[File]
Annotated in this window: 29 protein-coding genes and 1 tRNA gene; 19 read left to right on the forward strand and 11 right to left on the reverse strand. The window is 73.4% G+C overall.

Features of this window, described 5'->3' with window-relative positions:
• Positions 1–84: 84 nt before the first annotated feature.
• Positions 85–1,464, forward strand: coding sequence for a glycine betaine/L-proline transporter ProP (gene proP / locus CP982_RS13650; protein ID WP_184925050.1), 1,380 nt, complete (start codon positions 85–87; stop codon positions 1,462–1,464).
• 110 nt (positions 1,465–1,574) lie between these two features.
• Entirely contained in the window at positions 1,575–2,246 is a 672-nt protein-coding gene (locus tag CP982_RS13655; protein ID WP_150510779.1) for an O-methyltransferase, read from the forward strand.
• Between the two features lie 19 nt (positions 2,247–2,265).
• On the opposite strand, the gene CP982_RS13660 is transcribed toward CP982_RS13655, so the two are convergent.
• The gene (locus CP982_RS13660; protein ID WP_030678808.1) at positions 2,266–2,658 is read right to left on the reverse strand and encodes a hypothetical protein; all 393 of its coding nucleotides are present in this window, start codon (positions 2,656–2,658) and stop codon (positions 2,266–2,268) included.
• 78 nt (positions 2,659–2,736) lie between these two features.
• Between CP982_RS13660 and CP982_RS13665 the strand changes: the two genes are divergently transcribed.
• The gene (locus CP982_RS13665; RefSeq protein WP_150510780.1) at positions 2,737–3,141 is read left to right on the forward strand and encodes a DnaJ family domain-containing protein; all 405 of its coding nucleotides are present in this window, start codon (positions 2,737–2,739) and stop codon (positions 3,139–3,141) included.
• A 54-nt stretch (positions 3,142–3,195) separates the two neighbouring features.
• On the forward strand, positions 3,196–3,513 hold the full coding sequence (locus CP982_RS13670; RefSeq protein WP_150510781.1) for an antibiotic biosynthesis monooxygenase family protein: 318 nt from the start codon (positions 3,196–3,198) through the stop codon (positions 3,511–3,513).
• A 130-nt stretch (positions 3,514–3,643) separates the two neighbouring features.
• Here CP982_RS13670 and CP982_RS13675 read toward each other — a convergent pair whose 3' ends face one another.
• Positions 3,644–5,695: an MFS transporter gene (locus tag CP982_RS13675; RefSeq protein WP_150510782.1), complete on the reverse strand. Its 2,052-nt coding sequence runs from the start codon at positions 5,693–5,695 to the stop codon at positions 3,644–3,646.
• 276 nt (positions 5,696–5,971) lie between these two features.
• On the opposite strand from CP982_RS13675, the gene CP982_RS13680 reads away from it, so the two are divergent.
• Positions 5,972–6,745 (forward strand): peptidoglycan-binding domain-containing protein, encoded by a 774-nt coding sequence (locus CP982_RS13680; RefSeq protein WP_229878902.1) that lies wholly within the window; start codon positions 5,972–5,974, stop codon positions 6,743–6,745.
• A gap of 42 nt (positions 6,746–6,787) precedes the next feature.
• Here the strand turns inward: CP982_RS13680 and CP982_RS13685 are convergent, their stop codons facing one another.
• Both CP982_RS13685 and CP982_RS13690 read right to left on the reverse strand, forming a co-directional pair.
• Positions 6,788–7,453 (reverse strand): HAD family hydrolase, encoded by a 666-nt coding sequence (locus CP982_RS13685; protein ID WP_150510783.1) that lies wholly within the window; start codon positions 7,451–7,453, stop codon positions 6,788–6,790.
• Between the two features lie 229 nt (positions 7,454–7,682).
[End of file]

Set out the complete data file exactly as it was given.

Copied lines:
Annotated in this window: 29 protein-coding genes and 1 tRNA gene; 19 read left to right on the forward strand and 11 right to left on the reverse strand. The window is 73.4% G+C overall.

Features of this window, described 5'->3' with window-relative positions:
• Positions 1–84: 84 nt before the first annotated feature.
• Positions 85–1,464, forward strand: coding sequence for a glycine betaine/L-proline transporter ProP (gene proP / locus CP982_RS13650; protein ID WP_184925050.1), 1,380 nt, complete (start codon positions 85–87; stop codon positions 1,462–1,464).
• 110 nt (positions 1,465–1,574) lie between these two features.
• Entirely contained in the window at positions 1,575–2,246 is a 672-nt protein-coding gene (locus tag CP982_RS13655; protein ID WP_150510779.1) for an O-methyltransferase, read from the forward strand.
• Between the two features lie 19 nt (positions 2,247–2,265).
• On the opposite strand, the gene CP982_RS13660 is transcribed toward CP982_RS13655, so the two are convergent.
• The gene (locus CP982_RS13660; protein ID WP_030678808.1) at positions 2,266–2,658 is read right to left on the reverse strand and encodes a hypothetical protein; all 393 of its coding nucleotides are present in this window, start codon (positions 2,656–2,658) and stop codon (positions 2,266–2,268) included.
• 78 nt (positions 2,659–2,736) lie between these two features.
• Between CP982_RS13660 and CP982_RS13665 the strand changes: the two genes are divergently transcribed.
• The gene (locus CP982_RS13665; RefSeq protein WP_150510780.1) at positions 2,737–3,141 is read left to right on the forward strand and encodes a DnaJ family domain-containing protein; all 405 of its coding nucleotides are present in this window, start codon (positions 2,737–2,739) and stop codon (positions 3,139–3,141) included.
• A 54-nt stretch (positions 3,142–3,195) separates the two neighbouring features.
• On the forward strand, positions 3,196–3,513 hold the full coding sequence (locus CP982_RS13670; RefSeq protein WP_150510781.1) for an antibiotic biosynthesis monooxygenase family protein: 318 nt from the start codon (positions 3,196–3,198) through the stop codon (positions 3,511–3,513).
• A 130-nt stretch (positions 3,514–3,643) separates the two neighbouring features.
• Here CP982_RS13670 and CP982_RS13675 read toward each other — a convergent pair whose 3' ends face one another.
• Positions 3,644–5,695: an MFS transporter gene (locus tag CP982_RS13675; RefSeq protein WP_150510782.1), complete on the reverse strand. Its 2,052-nt coding sequence runs from the start codon at positions 5,693–5,695 to the stop codon at positions 3,644–3,646.
• 276 nt (positions 5,696–5,971) lie between these two features.
• On the opposite strand from CP982_RS13675, the gene CP982_RS13680 reads away from it, so the two are divergent.
• Positions 5,972–6,745 (forward strand): peptidoglycan-binding domain-containing protein, encoded by a 774-nt coding sequence (locus CP982_RS13680; RefSeq protein WP_229878902.1) that lies wholly within the window; start codon positions 5,972–5,974, stop codon positions 6,743–6,745.
• A gap of 42 nt (positions 6,746–6,787) precedes the next feature.
• Here the strand turns inward: CP982_RS13680 and CP982_RS13685 are convergent, their stop codons facing one another.
• Both CP982_RS13685 and CP982_RS13690 read right to left on the reverse strand, forming a co-directional pair.
• Positions 6,788–7,453 (reverse strand): HAD family hydrolase, encoded by a 666-nt coding sequence (locus CP982_RS13685; protein ID WP_150510783.1) that lies wholly within the window; start codon positions 7,451–7,453, stop codon positions 6,788–6,790.
• Between the two features lie 229 nt (positions 7,454–7,682).